Daily news roundups

Noone, Moreno, great footy managers: Round-up goes global

Temple News has a good article on JT Noone’s soccer season. The Philly product was back and forth between the Union and Harrisburg all year.

Jaime Moreno: 133 goals, 102 assists. The only player in MLS history with triple-digits in both categories. In 2010, Jaime had as many goals as Alejandro Moreno despite playing 1000 fewer minutes.

img via WorldSoccerReader.com

The Vancouver Whitecaps have already sold 15,000 season tickets for their inaugural MLS campaign. The initial goal was 16,500, but management is now thinking of setting its sights higher.

MirrorFootball has an article that chronicles the long path David Beckham took to finally reaching his dream of winning the Supporter’s Shield. I hate to say it, but I kind of like Beckham now. Becks and Jose Mourinho have both edged their way onto the positive side of my ledger. Thierry Henry is still in the hole, but if he keeps palling around with my boy Federer… man, I’m going soft. Don’t worry, still no love for Fergie.

German midfielder Torsten Frings says he’d like to play for New York in MLS if he doesn’t resign with Werder Bremen. He also says he has 1-2 years of soccer left in him, so consign him to the MLS retirement plan heap.

Boston Globe writer Dan Shaggybear writes that new Liverpool owner John Henry’s “quiet confidence” could be the key to Liverpool’s success. Ah yes, the old abstract noun argument. It’s one of my favorites. I wonder how much quiet confidence Henry will spend shoring up the Reds defense and bringing in wingers? Is quiet confidence worth a lot more than brash confidence in the commodities market right now? I really wish we would have ponied up that eight million pounds worth of cool sensibility to bring in Rafael van der Vaart in August.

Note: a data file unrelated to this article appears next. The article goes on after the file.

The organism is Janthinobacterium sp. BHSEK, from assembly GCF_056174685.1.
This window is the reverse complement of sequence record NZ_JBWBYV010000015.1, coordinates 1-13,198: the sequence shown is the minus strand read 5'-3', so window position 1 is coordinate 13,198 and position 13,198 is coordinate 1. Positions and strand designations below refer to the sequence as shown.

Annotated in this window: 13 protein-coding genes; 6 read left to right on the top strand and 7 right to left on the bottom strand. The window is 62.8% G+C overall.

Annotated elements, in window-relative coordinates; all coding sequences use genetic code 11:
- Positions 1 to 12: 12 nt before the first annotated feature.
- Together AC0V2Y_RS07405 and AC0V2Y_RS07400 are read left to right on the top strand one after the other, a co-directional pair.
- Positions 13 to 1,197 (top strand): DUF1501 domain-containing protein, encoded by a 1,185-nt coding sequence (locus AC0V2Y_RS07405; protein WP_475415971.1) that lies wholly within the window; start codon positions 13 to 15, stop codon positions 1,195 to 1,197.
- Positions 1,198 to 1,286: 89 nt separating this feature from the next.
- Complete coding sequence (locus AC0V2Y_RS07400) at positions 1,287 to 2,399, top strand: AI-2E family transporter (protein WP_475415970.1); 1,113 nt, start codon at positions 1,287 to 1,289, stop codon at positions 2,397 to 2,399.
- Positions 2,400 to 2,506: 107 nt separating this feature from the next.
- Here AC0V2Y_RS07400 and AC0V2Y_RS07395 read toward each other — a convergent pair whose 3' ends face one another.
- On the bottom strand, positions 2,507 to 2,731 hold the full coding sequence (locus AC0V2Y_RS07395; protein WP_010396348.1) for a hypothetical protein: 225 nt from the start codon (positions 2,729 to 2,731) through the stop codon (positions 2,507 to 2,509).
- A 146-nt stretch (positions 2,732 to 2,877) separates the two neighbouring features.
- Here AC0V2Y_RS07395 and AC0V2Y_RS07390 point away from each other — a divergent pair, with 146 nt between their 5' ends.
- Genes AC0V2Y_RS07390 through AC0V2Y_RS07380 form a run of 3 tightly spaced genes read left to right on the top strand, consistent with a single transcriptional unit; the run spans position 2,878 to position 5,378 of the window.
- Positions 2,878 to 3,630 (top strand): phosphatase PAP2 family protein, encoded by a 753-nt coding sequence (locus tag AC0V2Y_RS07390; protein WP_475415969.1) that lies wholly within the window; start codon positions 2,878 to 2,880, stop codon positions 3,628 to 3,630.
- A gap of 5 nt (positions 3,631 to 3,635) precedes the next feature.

img via telegraph.co.uk

Seven Spaniards are on the Balon d’Or shortlist this year. But to put that in perspective, the shortlist is 23 players. That’s more than a full squad. i.e., not short at all. Four Inter Milan players made the list, all very deservedly. Five Bayern Munich players made the list, some more deservedly than others (Lahm and Klose? Did I miss something? Did Germany win the World Cup when I wasn’t looking??) Since I’m a sports journalist, it’s time for a haughty opinion: It should come down to Wesley Sneijder and Diego Forlan. Sneijder was the best club soccer player in the world, Forlan was the best at the World Cup. And one more thing: How does Diego Milito continue to get crapped on?? He was the best striker in Italy and the best striker in the Champions League and Dani Alves gets a shortlist place ahead of him? Maybe it’s time to start wearing loose turtlenecks when you play, Diego. I don’t know what else you have to do.

Chris Wright of Soccerlens takes a translated quote from Jose Mourinho out of context in order to make an absurd headline. Whatever gets you that boat, Chris.

Juventus winger Milos Krasic has been suspended for two matches for diving to earn a penalty over the weekend. The Italian rules board decided that the dive was nowhere near as flamboyant as the situation demanded and criticized Krasic for his minimalist interpretation of the “modern flail”.

Check out this interesting story on the skull-and-crossbones logo of German club St Pauli.

Your required reading for the day comes from soccer blog The Equaliser. They’ve been doing a great rundown of the best managers in the history of football, and the top 2 are names you just have to know. Victor Maslov and Jimmy Hogan brought the two Ps to the beautiful game: Pressing and Passing. Check it out.

Also, as my calamari salad order predicted, Paul the Octopus died.

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